Again due to the generosity of the woman Thoradun had ridden a wagon to the nearest town with an enlistment camp. So there he stood among a dozen others varying from butchers to cobblers. They had just completed an assessment training exercise in which he felt had exemplified his prowess as a swordsman. The recruiter paced back and forth shouting names followed by a troop number and position title. “Ronavus, Thoradun” shouted the short bespectacled balding man. When asked for his name he impulsively replied with Ronavus as his sir-name, he hadn’t meant to give a false name but it just came to him. He wondered if the woman (or better yet her husband) would mind his use of the name. “Ronavus, Thoradun!” came the voice again in a much harsher tone. Stepping forward he prepared himself for assignment, “Squad 486, Medic!”
Months had passed since that moment, “Medic!” the moment sat fresh in his mind as if he still stood there amid the foolish young enlistees. Granted this did not appear as glorious as being a heavy cavalryman, yet he took pride in his work. Despite the fact that his squad leader (and very nearly every squad member) insisting he could barely apply a bandage, let alone properly mend a wound. And it was true for quite a long time, he was a terrible healer and bad under pressure. However as time moved on, he began to prove that he was not the greatest medic but he was very capable of fighting his was to a fallen ally and get them out of danger faster than anyone in the battlefield.
It was also during this extended time on the field that Thoradun came to accept and even revel in his sexuality. While taking care of a man just one year younger than himself, the two grew very close. Thoradun tended to his wounds for nearly two full weeks, and though during their brief and secretive relationship the man would later say that it was just the war that caused him to act that way. Thoradun made no attempt to deny his own feelings though he did not endeavor to oust his former lover. He would gladly defend his choices in conversation or fisticuffs if it ever came to that (which it often did). Whether or not his fellow soldiers were accepting of his sexual desires did not come up often as time progressed. He proved too valuable a friend and ally in combat for anyone to scorn him. That didn’t mean that occasionally during lulls in combat that a few troops wouldn’t get out of hand with name calling. Yet Thoradun took it all in stride, it may have angered him but he needed to rely on these men in the face of enemy attacks and they him. This time in battle taught Thoradun that it was a waste of time and effort to convince anyone of his worth. If his skill in battle, and loyalty to his friends was not enough for someone then they were not worth his time.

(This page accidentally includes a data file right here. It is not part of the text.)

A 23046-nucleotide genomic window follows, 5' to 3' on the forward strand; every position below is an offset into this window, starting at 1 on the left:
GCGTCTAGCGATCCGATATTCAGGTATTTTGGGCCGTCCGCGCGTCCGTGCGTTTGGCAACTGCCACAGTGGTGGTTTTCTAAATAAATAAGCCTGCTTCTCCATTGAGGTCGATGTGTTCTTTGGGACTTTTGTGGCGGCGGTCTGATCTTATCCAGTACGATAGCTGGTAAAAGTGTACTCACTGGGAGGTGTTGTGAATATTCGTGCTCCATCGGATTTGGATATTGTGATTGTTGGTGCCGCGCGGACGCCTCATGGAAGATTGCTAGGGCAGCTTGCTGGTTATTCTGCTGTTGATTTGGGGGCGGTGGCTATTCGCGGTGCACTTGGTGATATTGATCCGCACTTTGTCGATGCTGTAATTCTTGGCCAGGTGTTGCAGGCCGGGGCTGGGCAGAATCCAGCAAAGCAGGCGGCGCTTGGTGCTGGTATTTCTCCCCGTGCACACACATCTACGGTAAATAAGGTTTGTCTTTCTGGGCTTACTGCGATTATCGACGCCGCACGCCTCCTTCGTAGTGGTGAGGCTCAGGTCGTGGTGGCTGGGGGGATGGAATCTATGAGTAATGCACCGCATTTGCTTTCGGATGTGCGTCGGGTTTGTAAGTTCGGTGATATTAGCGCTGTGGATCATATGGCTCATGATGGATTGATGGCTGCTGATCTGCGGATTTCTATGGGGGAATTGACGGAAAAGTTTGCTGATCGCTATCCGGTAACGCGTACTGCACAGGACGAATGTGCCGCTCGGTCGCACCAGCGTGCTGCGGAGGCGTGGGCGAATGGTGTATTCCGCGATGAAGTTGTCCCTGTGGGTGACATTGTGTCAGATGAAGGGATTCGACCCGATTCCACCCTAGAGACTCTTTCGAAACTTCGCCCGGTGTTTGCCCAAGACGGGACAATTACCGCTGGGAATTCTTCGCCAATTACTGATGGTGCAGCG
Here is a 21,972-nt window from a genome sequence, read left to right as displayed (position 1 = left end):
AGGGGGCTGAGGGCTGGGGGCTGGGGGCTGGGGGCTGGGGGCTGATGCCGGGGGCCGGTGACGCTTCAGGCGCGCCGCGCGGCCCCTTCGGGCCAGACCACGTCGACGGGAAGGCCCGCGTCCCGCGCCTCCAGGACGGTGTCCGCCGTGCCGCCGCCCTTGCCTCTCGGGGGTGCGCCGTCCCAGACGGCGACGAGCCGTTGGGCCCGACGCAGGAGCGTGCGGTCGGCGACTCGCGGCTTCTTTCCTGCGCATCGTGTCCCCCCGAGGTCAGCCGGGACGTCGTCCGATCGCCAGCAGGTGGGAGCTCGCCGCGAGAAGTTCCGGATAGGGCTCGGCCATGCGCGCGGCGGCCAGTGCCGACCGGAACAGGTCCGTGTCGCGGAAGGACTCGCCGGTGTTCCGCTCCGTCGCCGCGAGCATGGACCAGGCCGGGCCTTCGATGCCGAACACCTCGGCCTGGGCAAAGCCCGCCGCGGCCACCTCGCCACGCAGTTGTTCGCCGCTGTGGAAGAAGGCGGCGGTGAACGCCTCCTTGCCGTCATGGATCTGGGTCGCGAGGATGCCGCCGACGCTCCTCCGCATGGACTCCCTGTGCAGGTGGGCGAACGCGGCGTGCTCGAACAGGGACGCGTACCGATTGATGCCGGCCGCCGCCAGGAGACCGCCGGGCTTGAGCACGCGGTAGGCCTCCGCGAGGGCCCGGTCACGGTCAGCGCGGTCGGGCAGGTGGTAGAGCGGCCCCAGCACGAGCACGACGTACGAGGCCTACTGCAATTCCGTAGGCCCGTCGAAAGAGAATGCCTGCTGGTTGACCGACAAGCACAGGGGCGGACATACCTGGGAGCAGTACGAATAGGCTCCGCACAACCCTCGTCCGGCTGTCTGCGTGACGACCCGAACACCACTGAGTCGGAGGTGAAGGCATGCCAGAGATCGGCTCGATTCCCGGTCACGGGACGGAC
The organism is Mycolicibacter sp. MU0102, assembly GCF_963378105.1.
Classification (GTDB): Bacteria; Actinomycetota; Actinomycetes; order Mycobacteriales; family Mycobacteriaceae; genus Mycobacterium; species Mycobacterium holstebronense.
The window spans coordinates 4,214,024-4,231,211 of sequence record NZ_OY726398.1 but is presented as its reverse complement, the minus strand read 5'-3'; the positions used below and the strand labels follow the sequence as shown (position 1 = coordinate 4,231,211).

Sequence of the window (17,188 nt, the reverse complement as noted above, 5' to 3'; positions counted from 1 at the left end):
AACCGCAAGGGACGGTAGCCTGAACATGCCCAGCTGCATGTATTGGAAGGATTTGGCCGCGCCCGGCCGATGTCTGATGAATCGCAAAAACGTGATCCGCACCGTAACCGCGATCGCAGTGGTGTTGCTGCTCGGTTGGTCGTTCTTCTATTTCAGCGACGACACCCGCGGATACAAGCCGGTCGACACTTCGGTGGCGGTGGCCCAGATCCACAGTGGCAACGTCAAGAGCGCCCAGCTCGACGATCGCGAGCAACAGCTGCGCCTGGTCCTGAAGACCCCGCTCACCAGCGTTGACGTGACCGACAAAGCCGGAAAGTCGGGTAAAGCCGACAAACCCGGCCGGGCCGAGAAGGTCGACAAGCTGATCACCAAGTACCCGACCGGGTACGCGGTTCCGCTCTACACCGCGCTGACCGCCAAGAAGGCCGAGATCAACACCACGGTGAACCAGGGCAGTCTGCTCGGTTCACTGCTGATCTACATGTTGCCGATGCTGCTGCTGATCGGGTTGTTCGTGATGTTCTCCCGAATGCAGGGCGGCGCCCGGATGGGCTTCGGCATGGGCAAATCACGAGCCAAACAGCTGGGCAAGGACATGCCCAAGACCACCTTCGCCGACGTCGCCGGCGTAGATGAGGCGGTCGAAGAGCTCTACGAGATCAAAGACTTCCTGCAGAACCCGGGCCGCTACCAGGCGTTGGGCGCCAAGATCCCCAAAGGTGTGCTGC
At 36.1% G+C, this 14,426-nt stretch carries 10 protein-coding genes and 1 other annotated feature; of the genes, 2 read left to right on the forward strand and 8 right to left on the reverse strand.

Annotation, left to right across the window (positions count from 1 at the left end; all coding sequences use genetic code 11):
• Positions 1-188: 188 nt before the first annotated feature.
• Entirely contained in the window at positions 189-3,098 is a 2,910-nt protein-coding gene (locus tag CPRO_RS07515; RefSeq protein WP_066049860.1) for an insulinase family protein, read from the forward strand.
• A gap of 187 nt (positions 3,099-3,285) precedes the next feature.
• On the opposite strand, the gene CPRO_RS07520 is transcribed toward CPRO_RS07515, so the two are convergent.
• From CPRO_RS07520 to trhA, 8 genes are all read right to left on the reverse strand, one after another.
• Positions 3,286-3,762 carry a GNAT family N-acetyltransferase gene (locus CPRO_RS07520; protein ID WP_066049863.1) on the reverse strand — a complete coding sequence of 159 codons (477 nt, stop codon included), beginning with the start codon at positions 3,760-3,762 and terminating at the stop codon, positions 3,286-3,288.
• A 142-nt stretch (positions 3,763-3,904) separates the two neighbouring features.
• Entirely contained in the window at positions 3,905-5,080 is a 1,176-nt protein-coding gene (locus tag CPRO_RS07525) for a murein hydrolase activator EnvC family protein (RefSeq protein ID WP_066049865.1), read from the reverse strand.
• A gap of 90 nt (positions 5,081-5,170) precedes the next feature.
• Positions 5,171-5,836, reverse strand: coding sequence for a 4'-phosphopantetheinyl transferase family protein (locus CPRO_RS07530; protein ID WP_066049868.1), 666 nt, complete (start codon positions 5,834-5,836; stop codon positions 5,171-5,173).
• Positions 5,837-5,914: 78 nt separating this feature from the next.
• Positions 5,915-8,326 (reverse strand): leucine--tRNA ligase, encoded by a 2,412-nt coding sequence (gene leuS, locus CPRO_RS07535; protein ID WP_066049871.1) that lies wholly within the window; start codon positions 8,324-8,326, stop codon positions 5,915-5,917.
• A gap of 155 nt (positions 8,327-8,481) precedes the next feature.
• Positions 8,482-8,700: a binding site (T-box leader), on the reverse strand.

When the war had finally ended, Thoradun was given honorable mention for leading a small group of 4 other men as “Combat Medics” specializing in getting fallen allies out of difficult situations. He landed in Urad of all places after some restless post war wandering. Falling back on his old skills he took work as a general builder, and craftsman of stone masonry and carpentry.